WSU Tree Fruit Research & Extension Center

Postharvest Information Network

Saturday, February 16, 2019

WSU-TFREC/Postharvest Information Network/Bing Cherry Maturity

Bing Cherry Maturity

Research at Prosser

Bing cherries are picked for shipping fresh while they are still ripening rapidly. Color becomes darker red, soluble solids increase, the fruit grows larger and it softens. Because the fruit are changing so rapidly, the time they are harvested is the most important orchard factor determining fruit quality. This report will show how color, soluble solids and size of Bing cherries change as the fruit progresses from briner to canning maturity and how the relationships among these characteristics are influenced by crop load.

The data to develop these relationships come from a nine-year study of Bing maturity conducted in the WSU orchard at Prosser (Figure 1). Samples were collected once a week, starting as color approached the USDA minimum and continuing until the fruit deteriorated from over-maturity. Several trees were sampled at each date. Three to five pounds of fruit per tree were picked from the ground. The pickers chose a limb then picked all the fruit on that limb to eliminate any bias toward selecting riper fruit. The sample was sorted into color categories designated "light red," "red" (BC color comparator No. 3 and USDA No. 1 minimum), "dark red," (BC color comparator No. 33) and mahogany. The fruit was weighed and counted to get the average weight per fruit. Soluble solids were determined on the juice of a subsample. Fairness was measured as the yield point of 120 g of pitted cherries.

Color Change

Color changed rapidly and at about the same rate each year. This probably is what led to general acceptance of color as the best maturity criterion of Bing. Figure 1 is an average of all the nine years showing the rate of color development in June and July. The rate was similar from year-to-year, but of course may have happened earlier or later than shown in the figure in any particular year. This figure may be useful to help estimate when picking will start. Samples collected at a packing house averaged 2.4 on this color scale.

Soluble Solids

Since color changes quite steadily and is our standard for maturity, we plotted soluble solids against color instead of date in Figure 2. Soluble solids increased during the harvest period but at different rates for different years. The "light crop" line is the average of the three lightest crops in the nine years, averaging 66 lbs. per tree. The three heaviest crops make up the "heavy crop" line, averaging 286 lbs. per tree. Soluble solids increased steadily as long as the fruit remained on the tree but much more slowly if the tree was heavily cropped.

Figure 2. Soluble solids and color of developing Bing cherries.
Comparison between three lightest and three heaviest crops in nine years.

These data illustrate that soluble solids are difficult to use as a maturity standard. It would be easy to set standards that could never be met with a heavy crop or that a light crop would meet before it developed color. Soluble solids would have merit as a quality standard but its adoption would require crop regulation by pruning or thinning to be sure the tree was not overcropped. It could also result in soft fruit being harvested as we waited for soluble solids to make the minimum.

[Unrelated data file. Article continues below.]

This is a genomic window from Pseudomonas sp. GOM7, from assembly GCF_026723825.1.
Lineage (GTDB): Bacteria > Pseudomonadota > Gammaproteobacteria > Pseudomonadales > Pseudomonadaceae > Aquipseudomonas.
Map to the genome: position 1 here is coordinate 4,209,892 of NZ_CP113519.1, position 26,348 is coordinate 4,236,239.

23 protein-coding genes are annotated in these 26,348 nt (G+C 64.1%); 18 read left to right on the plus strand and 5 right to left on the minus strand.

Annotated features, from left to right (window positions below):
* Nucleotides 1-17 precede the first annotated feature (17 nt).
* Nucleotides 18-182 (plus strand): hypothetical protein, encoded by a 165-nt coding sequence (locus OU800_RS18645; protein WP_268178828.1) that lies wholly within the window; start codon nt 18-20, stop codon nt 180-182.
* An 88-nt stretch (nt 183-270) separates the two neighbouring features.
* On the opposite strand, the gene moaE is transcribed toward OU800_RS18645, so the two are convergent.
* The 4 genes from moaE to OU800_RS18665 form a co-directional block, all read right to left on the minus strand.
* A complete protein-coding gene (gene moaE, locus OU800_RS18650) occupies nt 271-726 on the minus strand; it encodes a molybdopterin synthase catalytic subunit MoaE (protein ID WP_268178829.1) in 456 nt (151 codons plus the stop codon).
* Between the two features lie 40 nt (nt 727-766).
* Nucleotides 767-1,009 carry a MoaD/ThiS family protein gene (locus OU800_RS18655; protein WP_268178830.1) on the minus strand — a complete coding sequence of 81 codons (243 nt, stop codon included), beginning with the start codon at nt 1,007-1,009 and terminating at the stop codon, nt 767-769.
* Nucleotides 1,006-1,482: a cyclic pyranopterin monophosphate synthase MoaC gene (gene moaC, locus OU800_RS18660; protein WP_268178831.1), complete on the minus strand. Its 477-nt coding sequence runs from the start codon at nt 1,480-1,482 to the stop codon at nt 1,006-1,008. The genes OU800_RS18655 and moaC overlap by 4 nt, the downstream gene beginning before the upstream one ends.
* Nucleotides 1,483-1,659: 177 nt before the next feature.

Fruit Size

Large fruit are critically important in pricing Bing cherries (Figure 3). The leaf-fruit ratio, here represented by "light crop" versus "heavy crop" is the most important factor in determining size. Next most important is the harvest date. Fruit that was small because of over-cropping continued to grow until most of them were near mahogany color. In contrast the fruit on lightly cropped trees reached their maximum size near or shortly after fresh market maturity. Cherries could be left on heavily cropped trees to achieve greater size, as well as soluble solids, but this would increase the chance of the fruit becoming too soft to handle.

Figure 3. Fruit size and color of developing Bing cherries.
Comparison between three lightest and three heaviest crops in nine years.

Fruit Firmness

Fruit firmness data are not reported here. Our method for measuring firmness was unusual. No relationship with cropload was established but in all nine years the fruit softened progressively as they ripened. Some data have been published showing fruit becoming firmer as the cherries ripen beyond fresh market maturity. We have not observed this and believe it is safer, at present, to assume that the price of delayed harvest will be fruit that is more difficult to handle.

Use of This Data

These charts can be used as a basis for projecting changes in color, soluble solids and size of Bing cherries as they mature on the tree. They can be useful in making decisions concerning time of harvest and marketing strategies for a crop as it develops. The charts were developed from a limited data base. If the concept proves to be useful it would be possible to develop more comprehensive information. Please communicate your reactions to Dr. Gene Kupferman.

Ed Proebsting

WSU Irrigated Agriculture Research and Extension Center, Prosser

Post Harvest Pomology Newsletter, May 1983, Volume 1, No. 2.
May 1983

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